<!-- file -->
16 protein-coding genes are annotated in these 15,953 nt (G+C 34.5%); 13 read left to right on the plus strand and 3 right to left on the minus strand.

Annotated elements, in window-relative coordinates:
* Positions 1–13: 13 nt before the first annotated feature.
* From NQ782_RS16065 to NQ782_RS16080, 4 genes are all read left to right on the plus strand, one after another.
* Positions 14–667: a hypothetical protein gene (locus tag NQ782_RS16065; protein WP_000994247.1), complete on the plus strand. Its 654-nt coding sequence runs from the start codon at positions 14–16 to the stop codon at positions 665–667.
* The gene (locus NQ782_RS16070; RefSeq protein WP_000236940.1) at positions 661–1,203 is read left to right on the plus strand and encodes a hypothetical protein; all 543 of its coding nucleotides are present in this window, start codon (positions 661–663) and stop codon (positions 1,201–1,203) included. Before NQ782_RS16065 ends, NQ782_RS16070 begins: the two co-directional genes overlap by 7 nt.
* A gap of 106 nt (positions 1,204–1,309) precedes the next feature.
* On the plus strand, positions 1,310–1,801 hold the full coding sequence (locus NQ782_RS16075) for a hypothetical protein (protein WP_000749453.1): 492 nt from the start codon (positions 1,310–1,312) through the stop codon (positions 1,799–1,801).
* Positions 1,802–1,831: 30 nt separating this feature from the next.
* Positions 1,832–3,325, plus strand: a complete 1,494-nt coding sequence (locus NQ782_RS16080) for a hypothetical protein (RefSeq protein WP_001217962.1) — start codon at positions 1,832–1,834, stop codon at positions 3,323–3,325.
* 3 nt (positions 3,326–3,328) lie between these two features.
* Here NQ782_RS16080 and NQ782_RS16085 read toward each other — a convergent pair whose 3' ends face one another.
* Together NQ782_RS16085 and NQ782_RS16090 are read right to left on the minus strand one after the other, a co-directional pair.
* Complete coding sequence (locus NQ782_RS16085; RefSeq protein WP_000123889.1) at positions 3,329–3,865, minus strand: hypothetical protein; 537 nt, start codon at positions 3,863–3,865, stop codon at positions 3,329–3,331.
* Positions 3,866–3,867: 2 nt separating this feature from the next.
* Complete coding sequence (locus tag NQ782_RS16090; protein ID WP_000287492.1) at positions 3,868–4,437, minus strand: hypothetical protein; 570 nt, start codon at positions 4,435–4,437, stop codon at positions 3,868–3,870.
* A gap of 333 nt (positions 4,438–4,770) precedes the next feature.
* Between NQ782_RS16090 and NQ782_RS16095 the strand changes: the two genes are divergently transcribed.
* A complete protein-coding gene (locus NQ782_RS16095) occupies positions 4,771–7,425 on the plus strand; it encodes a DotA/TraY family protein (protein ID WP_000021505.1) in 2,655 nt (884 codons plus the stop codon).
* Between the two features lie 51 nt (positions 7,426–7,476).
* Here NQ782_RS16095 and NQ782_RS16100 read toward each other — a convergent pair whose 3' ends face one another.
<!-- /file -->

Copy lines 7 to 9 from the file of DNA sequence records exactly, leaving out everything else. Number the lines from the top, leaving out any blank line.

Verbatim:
* A gap of 106 nt (positions 1,204–1,309) precedes the next feature.
* On the plus strand, positions 1,310–1,801 hold the full coding sequence (locus NQ782_RS16075) for a hypothetical protein (protein WP_000749453.1): 492 nt from the start codon (positions 1,310–1,312) through the stop codon (positions 1,799–1,801).
* Positions 1,802–1,831: 30 nt separating this feature from the next.